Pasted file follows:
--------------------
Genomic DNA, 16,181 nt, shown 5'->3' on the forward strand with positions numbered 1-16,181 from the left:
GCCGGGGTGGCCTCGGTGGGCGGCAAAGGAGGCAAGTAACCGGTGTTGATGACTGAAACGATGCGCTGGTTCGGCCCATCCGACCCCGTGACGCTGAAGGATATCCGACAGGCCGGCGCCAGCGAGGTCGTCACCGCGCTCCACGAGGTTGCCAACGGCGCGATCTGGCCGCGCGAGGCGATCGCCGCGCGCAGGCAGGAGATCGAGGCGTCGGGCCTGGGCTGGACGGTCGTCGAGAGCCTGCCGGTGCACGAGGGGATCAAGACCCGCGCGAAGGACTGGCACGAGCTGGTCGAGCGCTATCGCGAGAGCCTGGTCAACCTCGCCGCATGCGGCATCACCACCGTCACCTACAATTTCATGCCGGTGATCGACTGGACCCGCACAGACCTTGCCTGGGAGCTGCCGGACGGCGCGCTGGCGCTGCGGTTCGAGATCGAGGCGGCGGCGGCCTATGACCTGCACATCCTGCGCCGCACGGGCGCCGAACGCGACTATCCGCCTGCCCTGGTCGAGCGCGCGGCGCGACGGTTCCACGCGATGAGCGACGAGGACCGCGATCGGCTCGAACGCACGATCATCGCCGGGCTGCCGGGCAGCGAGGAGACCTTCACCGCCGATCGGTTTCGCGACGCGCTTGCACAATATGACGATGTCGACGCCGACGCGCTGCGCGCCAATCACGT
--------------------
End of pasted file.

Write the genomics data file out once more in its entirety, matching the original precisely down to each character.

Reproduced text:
Genomic DNA, 16,181 nt, shown 5'->3' on the forward strand with positions numbered 1-16,181 from the left:
GCCGGGGTGGCCTCGGTGGGCGGCAAAGGAGGCAAGTAACCGGTGTTGATGACTGAAACGATGCGCTGGTTCGGCCCATCCGACCCCGTGACGCTGAAGGATATCCGACAGGCCGGCGCCAGCGAGGTCGTCACCGCGCTCCACGAGGTTGCCAACGGCGCGATCTGGCCGCGCGAGGCGATCGCCGCGCGCAGGCAGGAGATCGAGGCGTCGGGCCTGGGCTGGACGGTCGTCGAGAGCCTGCCGGTGCACGAGGGGATCAAGACCCGCGCGAAGGACTGGCACGAGCTGGTCGAGCGCTATCGCGAGAGCCTGGTCAACCTCGCCGCATGCGGCATCACCACCGTCACCTACAATTTCATGCCGGTGATCGACTGGACCCGCACAGACCTTGCCTGGGAGCTGCCGGACGGCGCGCTGGCGCTGCGGTTCGAGATCGAGGCGGCGGCGGCCTATGACCTGCACATCCTGCGCCGCACGGGCGCCGAACGCGACTATCCGCCTGCCCTGGTCGAGCGCGCGGCGCGACGGTTCCACGCGATGAGCGACGAGGACCGCGATCGGCTCGAACGCACGATCATCGCCGGGCTGCCGGGCAGCGAGGAGACCTTCACCGCCGATCGGTTTCGCGACGCGCTTGCACAATATGACGATGTCGACGCCGACGCGCTGCGCGCCAATCACGT